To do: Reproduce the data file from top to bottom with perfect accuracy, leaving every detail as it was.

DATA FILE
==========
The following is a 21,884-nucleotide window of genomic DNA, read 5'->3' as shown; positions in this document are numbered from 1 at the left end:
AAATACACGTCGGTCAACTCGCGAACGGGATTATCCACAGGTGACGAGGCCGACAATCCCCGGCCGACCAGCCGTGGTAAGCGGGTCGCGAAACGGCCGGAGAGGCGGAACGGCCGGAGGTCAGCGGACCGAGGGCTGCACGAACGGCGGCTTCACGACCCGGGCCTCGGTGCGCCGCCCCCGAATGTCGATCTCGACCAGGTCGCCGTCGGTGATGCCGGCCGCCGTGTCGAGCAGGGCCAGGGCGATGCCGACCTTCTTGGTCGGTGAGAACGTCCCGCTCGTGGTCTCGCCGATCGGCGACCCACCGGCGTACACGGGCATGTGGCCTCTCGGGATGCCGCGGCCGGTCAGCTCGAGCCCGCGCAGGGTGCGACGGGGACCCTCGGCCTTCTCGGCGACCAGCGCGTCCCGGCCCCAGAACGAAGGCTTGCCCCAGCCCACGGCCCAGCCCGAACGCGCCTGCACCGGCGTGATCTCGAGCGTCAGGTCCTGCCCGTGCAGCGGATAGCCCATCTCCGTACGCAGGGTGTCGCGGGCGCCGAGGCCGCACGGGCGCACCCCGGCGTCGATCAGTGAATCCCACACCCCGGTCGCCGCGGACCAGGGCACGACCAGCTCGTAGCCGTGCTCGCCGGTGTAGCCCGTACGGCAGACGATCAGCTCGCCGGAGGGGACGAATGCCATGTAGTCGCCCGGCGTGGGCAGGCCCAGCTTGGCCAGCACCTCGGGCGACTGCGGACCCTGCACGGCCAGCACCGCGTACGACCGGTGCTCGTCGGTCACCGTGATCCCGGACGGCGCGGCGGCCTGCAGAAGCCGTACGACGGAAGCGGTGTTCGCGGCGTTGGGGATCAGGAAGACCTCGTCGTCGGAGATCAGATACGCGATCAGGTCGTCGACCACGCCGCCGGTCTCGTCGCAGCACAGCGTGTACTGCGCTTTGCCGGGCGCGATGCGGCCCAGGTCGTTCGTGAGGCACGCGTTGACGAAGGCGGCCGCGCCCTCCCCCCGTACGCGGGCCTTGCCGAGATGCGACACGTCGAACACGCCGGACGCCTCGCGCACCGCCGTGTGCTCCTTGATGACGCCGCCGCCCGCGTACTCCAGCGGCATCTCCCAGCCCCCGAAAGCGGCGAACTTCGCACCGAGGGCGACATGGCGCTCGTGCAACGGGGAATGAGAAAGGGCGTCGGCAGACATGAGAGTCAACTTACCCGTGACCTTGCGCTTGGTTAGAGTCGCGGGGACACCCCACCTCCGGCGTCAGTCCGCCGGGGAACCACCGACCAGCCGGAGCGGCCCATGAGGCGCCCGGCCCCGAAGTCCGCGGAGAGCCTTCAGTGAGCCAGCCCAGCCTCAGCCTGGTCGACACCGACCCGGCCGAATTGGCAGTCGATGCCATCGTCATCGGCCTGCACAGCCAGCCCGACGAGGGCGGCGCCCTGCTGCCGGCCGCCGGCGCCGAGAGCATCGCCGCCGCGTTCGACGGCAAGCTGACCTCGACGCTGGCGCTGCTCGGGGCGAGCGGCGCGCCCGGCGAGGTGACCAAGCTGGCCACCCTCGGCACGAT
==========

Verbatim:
The following is a 21,884-nucleotide window of genomic DNA, read 5'->3' as shown; positions in this document are numbered from 1 at the left end:
AAATACACGTCGGTCAACTCGCGAACGGGATTATCCACAGGTGACGAGGCCGACAATCCCCGGCCGACCAGCCGTGGTAAGCGGGTCGCGAAACGGCCGGAGAGGCGGAACGGCCGGAGGTCAGCGGACCGAGGGCTGCACGAACGGCGGCTTCACGACCCGGGCCTCGGTGCGCCGCCCCCGAATGTCGATCTCGACCAGGTCGCCGTCGGTGATGCCGGCCGCCGTGTCGAGCAGGGCCAGGGCGATGCCGACCTTCTTGGTCGGTGAGAACGTCCCGCTCGTGGTCTCGCCGATCGGCGACCCACCGGCGTACACGGGCATGTGGCCTCTCGGGATGCCGCGGCCGGTCAGCTCGAGCCCGCGCAGGGTGCGACGGGGACCCTCGGCCTTCTCGGCGACCAGCGCGTCCCGGCCCCAGAACGAAGGCTTGCCCCAGCCCACGGCCCAGCCCGAACGCGCCTGCACCGGCGTGATCTCGAGCGTCAGGTCCTGCCCGTGCAGCGGATAGCCCATCTCCGTACGCAGGGTGTCGCGGGCGCCGAGGCCGCACGGGCGCACCCCGGCGTCGATCAGTGAATCCCACACCCCGGTCGCCGCGGACCAGGGCACGACCAGCTCGTAGCCGTGCTCGCCGGTGTAGCCCGTACGGCAGACGATCAGCTCGCCGGAGGGGACGAATGCCATGTAGTCGCCCGGCGTGGGCAGGCCCAGCTTGGCCAGCACCTCGGGCGACTGCGGACCCTGCACGGCCAGCACCGCGTACGACCGGTGCTCGTCGGTCACCGTGATCCCGGACGGCGCGGCGGCCTGCAGAAGCCGTACGACGGAAGCGGTGTTCGCGGCGTTGGGGATCAGGAAGACCTCGTCGTCGGAGATCAGATACGCGATCAGGTCGTCGACCACGCCGCCGGTCTCGTCGCAGCACAGCGTGTACTGCGCTTTGCCGGGCGCGATGCGGCCCAGGTCGTTCGTGAGGCACGCGTTGACGAAGGCGGCCGCGCCCTCCCCCCGTACGCGGGCCTTGCCGAGATGCGACACGTCGAACACGCCGGACGCCTCGCGCACCGCCGTGTGCTCCTTGATGACGCCGCCGCCCGCGTACTCCAGCGGCATCTCCCAGCCCCCGAAAGCGGCGAACTTCGCACCGAGGGCGACATGGCGCTCGTGCAACGGGGAATGAGAAAGGGCGTCGGCAGACATGAGAGTCAACTTACCCGTGACCTTGCGCTTGGTTAGAGTCGCGGGGACACCCCACCTCCGGCGTCAGTCCGCCGGGGAACCACCGACCAGCCGGAGCGGCCCATGAGGCGCCCGGCCCCGAAGTCCGCGGAGAGCCTTCAGTGAGCCAGCCCAGCCTCAGCCTGGTCGACACCGACCCGGCCGAATTGGCAGTCGATGCCATCGTCATCGGCCTGCACAGCCAGCCCGACGAGGGCGGCGCCCTGCTGCCGGCCGCCGGCGCCGAGAGCATCGCCGCCGCGTTCGACGGCAAGCTGACCTCGACGCTGGCGCTGCTCGGGGCGAGCGGCGCGCCCGGCGAGGTGACCAAGCTGGCCACCCTCGGCACGAT